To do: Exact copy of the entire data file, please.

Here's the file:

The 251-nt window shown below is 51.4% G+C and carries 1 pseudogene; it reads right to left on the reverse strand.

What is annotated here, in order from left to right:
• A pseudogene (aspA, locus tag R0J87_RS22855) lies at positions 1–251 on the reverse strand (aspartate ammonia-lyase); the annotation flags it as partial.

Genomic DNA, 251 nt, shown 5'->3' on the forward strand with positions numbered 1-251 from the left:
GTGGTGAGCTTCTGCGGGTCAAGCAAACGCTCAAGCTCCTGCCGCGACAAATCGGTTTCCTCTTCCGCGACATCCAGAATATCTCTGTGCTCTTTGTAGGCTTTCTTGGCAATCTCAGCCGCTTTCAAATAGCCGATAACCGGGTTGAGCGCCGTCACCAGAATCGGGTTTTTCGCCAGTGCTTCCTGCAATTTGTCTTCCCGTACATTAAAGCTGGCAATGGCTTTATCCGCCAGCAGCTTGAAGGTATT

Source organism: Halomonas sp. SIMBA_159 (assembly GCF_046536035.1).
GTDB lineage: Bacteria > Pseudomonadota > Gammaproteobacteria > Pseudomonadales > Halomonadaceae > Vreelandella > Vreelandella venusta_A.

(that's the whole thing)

The 251-nt window shown below is 51.4% G+C and carries 1 pseudogene; it reads right to left on the reverse strand.

What is annotated here, in order from left to right:
• A pseudogene (aspA, locus tag R0J87_RS22855) lies at positions 1–251 on the reverse strand (aspartate ammonia-lyase); the annotation flags it as partial.

Genomic DNA, 251 nt, shown 5'->3' on the forward strand with positions numbered 1-251 from the left:
GTGGTGAGCTTCTGCGGGTCAAGCAAACGCTCAAGCTCCTGCCGCGACAAATCGGTTTCCTCTTCCGCGACATCCAGAATATCTCTGTGCTCTTTGTAGGCTTTCTTGGCAATCTCAGCCGCTTTCAAATAGCCGATAACCGGGTTGAGCGCCGTCACCAGAATCGGGTTTTTCGCCAGTGCTTCCTGCAATTTGTCTTCCCGTACATTAAAGCTGGCAATGGCTTTATCCGCCAGCAGCTTGAAGGTATT

Source organism: Halomonas sp. SIMBA_159 (assembly GCF_046536035.1).
GTDB lineage: Bacteria > Pseudomonadota > Gammaproteobacteria > Pseudomonadales > Halomonadaceae > Vreelandella > Vreelandella venusta_A.